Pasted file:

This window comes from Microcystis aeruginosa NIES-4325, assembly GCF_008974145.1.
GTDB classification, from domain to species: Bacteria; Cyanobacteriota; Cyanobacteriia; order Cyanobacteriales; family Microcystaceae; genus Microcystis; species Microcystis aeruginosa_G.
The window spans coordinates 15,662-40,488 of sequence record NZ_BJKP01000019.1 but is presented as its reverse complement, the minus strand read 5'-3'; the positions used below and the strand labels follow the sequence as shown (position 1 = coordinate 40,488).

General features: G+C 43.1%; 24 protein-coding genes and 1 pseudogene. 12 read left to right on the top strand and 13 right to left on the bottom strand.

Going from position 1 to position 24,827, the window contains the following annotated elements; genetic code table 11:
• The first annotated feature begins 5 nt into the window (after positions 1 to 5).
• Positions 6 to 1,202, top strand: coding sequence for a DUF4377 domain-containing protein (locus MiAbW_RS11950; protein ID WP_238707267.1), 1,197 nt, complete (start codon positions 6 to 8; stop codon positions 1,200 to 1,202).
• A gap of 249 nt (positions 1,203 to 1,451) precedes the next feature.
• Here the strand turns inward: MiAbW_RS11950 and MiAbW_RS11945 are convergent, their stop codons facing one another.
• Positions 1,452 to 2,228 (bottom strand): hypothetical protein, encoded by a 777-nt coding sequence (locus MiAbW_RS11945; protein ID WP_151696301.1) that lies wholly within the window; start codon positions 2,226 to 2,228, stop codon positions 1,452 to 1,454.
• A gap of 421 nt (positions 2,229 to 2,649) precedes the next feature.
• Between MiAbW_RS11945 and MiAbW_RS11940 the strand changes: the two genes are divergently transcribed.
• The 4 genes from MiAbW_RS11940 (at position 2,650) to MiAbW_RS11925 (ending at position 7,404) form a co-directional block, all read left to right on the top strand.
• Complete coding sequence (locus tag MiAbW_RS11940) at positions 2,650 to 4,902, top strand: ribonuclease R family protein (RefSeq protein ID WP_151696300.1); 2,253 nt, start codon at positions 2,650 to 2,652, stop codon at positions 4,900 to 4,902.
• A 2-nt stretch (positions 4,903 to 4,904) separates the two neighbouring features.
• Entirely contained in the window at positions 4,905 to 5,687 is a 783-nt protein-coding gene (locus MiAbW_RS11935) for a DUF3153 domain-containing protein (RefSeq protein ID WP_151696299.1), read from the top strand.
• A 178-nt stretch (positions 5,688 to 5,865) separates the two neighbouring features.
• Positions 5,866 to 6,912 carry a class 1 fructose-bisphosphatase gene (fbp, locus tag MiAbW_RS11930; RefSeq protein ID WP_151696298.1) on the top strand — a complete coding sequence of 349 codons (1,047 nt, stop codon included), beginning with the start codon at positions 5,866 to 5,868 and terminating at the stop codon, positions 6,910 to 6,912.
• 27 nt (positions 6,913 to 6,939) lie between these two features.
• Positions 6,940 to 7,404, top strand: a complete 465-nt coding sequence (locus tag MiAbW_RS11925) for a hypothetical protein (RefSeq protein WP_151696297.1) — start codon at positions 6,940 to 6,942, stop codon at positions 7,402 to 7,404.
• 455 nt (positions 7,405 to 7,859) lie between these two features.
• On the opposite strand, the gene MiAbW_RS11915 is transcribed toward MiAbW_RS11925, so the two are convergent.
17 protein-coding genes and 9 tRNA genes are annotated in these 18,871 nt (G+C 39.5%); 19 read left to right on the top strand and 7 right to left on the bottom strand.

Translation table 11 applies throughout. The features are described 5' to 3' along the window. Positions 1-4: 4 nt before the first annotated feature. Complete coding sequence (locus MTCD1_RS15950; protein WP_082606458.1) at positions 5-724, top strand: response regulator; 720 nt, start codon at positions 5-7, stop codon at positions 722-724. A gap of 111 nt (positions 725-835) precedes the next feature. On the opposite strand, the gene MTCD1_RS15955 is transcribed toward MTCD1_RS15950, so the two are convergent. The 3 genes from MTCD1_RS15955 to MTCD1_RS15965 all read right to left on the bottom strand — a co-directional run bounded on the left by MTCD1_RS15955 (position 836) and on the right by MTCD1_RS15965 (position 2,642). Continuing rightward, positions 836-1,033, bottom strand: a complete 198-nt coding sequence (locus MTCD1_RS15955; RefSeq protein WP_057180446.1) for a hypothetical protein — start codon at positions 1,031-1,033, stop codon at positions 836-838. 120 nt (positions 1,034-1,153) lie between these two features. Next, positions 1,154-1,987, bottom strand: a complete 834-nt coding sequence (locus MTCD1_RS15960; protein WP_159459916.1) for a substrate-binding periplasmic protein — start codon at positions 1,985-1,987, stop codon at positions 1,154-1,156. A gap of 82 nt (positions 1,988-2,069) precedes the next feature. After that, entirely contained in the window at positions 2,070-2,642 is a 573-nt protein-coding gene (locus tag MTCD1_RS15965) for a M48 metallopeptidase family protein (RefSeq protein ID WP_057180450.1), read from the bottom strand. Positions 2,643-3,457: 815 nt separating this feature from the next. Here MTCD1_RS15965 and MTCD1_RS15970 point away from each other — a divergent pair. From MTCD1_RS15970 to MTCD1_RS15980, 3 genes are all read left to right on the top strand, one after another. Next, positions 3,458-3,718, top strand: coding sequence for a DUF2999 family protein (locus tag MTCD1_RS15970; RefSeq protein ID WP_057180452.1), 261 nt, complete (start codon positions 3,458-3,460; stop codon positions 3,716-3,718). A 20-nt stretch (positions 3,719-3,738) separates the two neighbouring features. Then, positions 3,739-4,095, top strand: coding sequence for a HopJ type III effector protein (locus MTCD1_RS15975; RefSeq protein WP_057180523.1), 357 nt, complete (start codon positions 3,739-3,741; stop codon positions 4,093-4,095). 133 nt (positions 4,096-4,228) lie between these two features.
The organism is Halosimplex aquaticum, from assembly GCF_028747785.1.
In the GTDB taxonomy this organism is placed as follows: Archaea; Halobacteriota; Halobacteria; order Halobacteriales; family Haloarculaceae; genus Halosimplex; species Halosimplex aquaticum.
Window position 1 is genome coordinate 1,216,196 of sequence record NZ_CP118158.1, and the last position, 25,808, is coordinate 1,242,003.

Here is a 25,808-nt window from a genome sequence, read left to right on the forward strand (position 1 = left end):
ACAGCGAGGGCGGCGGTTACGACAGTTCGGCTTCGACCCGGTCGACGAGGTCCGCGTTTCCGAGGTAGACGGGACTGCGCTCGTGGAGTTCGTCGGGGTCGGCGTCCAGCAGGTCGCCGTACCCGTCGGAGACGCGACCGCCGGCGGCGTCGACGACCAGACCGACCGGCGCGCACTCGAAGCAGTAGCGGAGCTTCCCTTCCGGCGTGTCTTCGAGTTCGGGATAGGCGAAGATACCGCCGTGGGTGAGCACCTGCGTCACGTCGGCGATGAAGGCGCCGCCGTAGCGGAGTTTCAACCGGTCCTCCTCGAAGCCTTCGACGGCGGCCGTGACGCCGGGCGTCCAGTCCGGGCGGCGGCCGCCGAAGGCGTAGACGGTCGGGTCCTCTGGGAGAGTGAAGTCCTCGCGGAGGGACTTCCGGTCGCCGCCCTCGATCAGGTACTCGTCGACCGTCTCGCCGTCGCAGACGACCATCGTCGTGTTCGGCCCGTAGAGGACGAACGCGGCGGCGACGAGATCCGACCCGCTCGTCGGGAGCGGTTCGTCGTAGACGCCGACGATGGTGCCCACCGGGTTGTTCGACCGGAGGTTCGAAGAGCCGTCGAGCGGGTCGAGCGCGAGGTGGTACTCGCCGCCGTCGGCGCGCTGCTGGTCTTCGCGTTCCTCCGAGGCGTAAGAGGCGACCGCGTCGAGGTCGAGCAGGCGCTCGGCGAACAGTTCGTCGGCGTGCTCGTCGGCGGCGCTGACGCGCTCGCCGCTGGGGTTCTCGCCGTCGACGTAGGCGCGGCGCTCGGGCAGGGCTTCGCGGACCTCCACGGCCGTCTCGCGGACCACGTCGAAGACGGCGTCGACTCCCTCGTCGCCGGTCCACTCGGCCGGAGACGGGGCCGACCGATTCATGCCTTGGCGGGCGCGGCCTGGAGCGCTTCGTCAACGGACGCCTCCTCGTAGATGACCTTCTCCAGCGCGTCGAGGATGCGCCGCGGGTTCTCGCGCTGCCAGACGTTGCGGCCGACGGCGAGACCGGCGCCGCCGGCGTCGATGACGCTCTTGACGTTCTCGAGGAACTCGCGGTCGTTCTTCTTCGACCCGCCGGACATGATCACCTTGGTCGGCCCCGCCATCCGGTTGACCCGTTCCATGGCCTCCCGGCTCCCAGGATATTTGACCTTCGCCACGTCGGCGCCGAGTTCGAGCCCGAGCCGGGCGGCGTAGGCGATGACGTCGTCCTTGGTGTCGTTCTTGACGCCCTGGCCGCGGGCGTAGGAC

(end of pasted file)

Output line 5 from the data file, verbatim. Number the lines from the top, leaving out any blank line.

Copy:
Going from position 1 to position 24,827, the window contains the following annotated elements; genetic code table 11: